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PhD Experiences in Solvenia

By Athira John, University of Maribor, Slovenia


For me, Slovenia was not just a new country but even a new continent. Flying across oceans for the first time was so exciting. However, the jet lag and finding accommodation caused some problems initially. The public transportation facilities were a bit poor, and I couldn’t manage until I owned a bike. Literally, everything about the country was new for me, right from the culture, cuisine, and weather. The cuisine and weather were extremely the opposite to that of my home country of India but were not so hard for me to cope with. Straight from a crowded city to a calm and quite place.

University of Maribor

Yes, time flies; Now I have experienced here all the seasons once, I've been in Maribor for around a year already. I’ve never stopped admiring Maribor's beauty, the city and the places’ vicinity using my bike.

As I had some issues with my visa, I couldn’t join the faculty on time. After arriving at Maribor, the initial days were packed with quite some formalities at the upravna enota and student obligations at the University of Maribor and the phase of lab work was going slow. I had four courses at for the first year which were manageable. Speaking of my lab and my lab mates, I must say that my professor, Dr. Lidija Fraz, and lab mates have been nothing short of amazing. They were considerate and accommodating in every manner, helped me catch up with the academic calendar even though I joined the faculty late. As language was always a barrier, cooperation of colleagues was really important, and I was lucky with that. Now, I am officially enrolled in my second year of PhD.


My topic is "Functional Coatings for Active Packaging Development" and I am a member of FoodTraNet Work Package 3. My work focuses on the development of new active packaging materials. Nowadays, new packaging solutions aim to reduce the environmental footprint (both in terms of biodegradability and the origin of packaging raw materials). Even more, there is a recognised need for so-called eco-innovative functional food packaging that directly benefits consumers by improving shelf life, monitoring food quality, and ensuring food safety, while having a lower environmental footprint than traditional food packaging. As a result, these packaging materials must not only be biodegradable, but also have active functionality.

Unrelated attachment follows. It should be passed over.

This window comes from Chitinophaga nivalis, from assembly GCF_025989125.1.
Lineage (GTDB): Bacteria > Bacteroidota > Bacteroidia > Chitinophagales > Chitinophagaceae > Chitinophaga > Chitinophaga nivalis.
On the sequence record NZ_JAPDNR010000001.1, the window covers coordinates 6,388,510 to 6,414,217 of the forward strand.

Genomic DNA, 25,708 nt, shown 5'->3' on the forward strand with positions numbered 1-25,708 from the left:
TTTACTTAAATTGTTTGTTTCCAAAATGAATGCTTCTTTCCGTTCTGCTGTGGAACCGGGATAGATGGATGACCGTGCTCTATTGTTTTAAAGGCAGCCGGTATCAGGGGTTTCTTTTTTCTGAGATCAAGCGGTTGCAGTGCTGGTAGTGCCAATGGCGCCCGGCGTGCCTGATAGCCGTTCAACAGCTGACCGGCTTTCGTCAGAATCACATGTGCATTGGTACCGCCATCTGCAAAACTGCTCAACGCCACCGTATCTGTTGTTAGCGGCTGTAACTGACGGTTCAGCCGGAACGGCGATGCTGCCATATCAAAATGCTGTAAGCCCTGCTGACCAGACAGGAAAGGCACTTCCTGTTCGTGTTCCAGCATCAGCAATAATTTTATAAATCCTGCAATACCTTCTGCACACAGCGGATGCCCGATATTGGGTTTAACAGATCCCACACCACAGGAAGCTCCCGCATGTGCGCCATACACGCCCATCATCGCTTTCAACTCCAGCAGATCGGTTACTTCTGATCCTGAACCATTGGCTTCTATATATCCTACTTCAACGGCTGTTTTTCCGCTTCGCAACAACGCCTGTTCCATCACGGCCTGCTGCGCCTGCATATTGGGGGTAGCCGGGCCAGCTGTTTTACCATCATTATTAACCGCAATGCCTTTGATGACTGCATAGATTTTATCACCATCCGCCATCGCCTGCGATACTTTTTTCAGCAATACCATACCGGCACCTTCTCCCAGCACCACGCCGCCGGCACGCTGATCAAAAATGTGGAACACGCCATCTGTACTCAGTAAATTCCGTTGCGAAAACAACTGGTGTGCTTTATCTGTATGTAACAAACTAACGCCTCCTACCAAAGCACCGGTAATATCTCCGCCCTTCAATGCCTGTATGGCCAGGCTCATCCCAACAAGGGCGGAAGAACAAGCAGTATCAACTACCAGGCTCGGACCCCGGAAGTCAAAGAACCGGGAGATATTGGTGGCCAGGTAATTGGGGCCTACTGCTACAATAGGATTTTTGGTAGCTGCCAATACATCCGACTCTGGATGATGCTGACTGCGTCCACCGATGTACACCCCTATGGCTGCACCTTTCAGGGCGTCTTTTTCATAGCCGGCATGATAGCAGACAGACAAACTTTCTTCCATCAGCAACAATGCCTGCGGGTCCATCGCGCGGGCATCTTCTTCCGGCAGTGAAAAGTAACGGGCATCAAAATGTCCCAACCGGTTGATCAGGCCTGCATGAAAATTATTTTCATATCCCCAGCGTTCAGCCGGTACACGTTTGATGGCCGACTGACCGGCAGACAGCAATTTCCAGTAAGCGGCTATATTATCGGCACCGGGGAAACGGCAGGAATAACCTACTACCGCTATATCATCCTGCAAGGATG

[Modern] packaging materials must not only be biodegradable, but also have active functionality.

Therefore, I focus on developing new biodegradable PLA copolymers as base matrix packaging materials with the integration of fillers such as nanolignin. PLA on its own is a very attractive material, but it has some drawbacks, such as the long time it takes to biodegrade and it is compostable, but not fast enough. For industrial composters, the speed of composting is not fast enough. The residue is not compost and does not improve soil quality; no nutrients. It changes the pH of the soil and makes the soil more acidic. In addition, PLA has a higher permeability where moisture and oxygen can penetrate more easily than other plastics. This causes food to spoil more quickly, which is why PLA is not recommended for long-term food storage use. There are also some limitations in terms of mechanical properties: PLA is very fragile, less durable, crystalline and heat resistant than petroleum-based plastic. By synthesising new PLA copolymers and adding nano-lignin to the melt, better PLA-based bioplastics will be developed to help overcome these drawbacks. In addition, active systems are being incorporated into this novel material to extend the shelf life of processed foods. A useful strategy is to incorporate active ingredients into the matrix of the packaging materials used or to apply coatings with appropriate functionality through surface modification, which is my role according to Foodtranet.

This option offers the advantage that the properties of the packaging material remain virtually unchanged. Thus, I will be developing coatings with polyphenols alone or in combination with polysaccharides, such as chitosan and its derivatives or pullulan (colloidal formulations) and apply it to the novel PLA-based packaging materials. The detailed physicochemical and structural properties will be analysed, with particular attention to understanding the surface properties and parameters for final bioactivity (antimicrobial, antiviral and antioxidant properties). The copolymer development part of the work is intended to be done at The Aristotle University of Thessaloniki, Greece with Prof. Dimitrios Bikiaris who is my co-supervisor. And I will be soon moving to Thessaloniki for new experiences and knowledge.


Slovenia, in my opinion, is an underrated place for its natural beauty. I would say it can compete with other well-known touristic attractions in Europe. Destinations like Lake Bohinj and Postojna caves are great suggestions. An additional perk of Slovenia is, its relatively low cost of living, especially in Maribor. It shares boundaries with the countries Italy, Hungary, Croatia, and Austria, all these countries have easy accessibility from Maribor via trains and flixbus, which made it possible for me to visit these countries too. And I haven’t yet made any decision regarding whether to continue in this country or not, but this place is so beautiful, offers a suitable setting for research and development and people here hosted me with love, for which I would never deny a chance!

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